The worlds of our subjects are strange. It is the very distance between our clients’ ways of seeing the world and the way it is understood and experienced by, as Jean Lave (1988) so plainly put it, “just plain folks” that makes the work we do valuable. In collapsing voice into findings, in searching talking head snippets for the moment which provided ‘the insight,’ we take out both the richness of style and the values that might live in the distinctions between those differences.
If writing of the “Our research objectives were to uncover…” variety is not “Call me Ishmael,” neither is it “They set a slamhound on Turner’s trail in New Delhi, slotted it to his pheromones and the color of his hair” – the opening two sentences of William Gibson’s Count Zero (Gibson 1987).Gibson is often cited for the effectiveness with which he invents future realities, realities in which we nod along in appreciation of the truthfulness of the social, technological, and psychological dynamics on which the novels are laid, even as we are astonished by the elements he creates to populate them. Whether it is the distant future of Neuromancer or the eerily and indeterminately closer worlds of Spook Country and Pattern Recognition, Gibson does for an imagined future what Dickens or Flaubert or Proust did for their contemporary or near-contemporary worlds: inhabit them fully while as fully subverting them—critically, lovingly, but still creating just that slight shift that lets us see the difference between reality and what could or, more powerfully, should be.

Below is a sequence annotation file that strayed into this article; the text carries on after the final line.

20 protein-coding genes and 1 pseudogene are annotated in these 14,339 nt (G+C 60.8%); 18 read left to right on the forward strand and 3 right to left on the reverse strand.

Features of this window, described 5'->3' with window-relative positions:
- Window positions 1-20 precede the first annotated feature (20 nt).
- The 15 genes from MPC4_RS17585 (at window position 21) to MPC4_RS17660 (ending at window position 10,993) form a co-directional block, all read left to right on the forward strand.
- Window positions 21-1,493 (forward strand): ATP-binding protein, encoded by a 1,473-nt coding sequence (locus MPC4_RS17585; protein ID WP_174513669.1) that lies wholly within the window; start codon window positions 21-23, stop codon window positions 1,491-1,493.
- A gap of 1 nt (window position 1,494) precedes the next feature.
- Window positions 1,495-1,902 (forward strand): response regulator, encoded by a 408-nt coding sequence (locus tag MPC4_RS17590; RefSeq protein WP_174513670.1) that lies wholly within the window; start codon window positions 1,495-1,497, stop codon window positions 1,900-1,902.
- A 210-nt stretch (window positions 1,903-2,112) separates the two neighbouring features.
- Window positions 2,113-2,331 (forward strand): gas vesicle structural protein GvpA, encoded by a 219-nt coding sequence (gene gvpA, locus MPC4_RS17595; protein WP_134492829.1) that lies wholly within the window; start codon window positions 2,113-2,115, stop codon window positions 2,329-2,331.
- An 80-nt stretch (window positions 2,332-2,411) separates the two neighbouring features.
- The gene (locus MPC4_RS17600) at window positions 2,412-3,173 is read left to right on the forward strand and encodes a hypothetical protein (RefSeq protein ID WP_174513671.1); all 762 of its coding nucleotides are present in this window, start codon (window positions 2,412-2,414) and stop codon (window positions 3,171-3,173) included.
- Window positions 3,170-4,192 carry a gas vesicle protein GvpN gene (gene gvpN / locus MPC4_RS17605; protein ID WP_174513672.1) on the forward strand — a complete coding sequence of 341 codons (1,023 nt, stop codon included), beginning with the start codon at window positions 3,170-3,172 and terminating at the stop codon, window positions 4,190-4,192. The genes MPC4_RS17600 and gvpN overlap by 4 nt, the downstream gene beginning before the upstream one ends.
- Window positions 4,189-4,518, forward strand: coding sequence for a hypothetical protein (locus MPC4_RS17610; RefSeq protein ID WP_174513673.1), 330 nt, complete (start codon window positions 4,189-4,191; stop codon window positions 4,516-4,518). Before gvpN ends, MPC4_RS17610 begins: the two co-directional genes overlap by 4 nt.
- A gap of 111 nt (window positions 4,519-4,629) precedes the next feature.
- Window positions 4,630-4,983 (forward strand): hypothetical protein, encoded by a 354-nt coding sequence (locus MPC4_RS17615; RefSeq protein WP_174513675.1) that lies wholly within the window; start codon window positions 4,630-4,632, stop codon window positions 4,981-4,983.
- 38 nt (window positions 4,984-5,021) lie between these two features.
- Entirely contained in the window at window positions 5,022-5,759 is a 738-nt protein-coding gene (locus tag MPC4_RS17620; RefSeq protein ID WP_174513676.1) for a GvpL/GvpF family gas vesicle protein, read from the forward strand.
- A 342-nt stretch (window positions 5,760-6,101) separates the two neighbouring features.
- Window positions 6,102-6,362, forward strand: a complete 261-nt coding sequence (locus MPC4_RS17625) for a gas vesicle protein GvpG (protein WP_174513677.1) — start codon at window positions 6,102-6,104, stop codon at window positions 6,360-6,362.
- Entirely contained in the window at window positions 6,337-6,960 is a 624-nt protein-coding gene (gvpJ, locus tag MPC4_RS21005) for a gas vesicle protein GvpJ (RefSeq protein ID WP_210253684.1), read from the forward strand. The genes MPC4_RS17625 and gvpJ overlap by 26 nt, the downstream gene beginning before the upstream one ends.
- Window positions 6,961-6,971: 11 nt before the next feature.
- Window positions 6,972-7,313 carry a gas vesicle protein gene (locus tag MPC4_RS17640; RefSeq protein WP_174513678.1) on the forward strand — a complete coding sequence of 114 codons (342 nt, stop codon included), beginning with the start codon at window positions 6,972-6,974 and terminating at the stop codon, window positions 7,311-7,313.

By the end of the first five or six pages of Count Zero, the alternate reality is completely immersing without a sentence that is uninflected and omniscient. Simple descriptions embody the tensions of the style Wood calls “free indirect style”: “Something Midwestern in the bone of the jaw, archaic and American” (1987:3) or “how she lived alone in one of the ramshackle pontoon towns tethered off Redondo” (1987:4). They open the distance not between an innocent character and a knowing reader, but between the world as we know it and a potential future as Gibson has imagined it: the archaic jawline, the tethered town—words and images that are neither burst nor empty. Gibson sets up the rules for an alternate future and then plays by them. It isn’t just Gibson’s imagination we should be excited by, it is the discipline with which he takes premises laid down in our social and technical reality and develops them in ways not at all necessary or obvious. It is the kind of subversive act of art that Herbert Marcuse (1978) put at the center of critical understanding.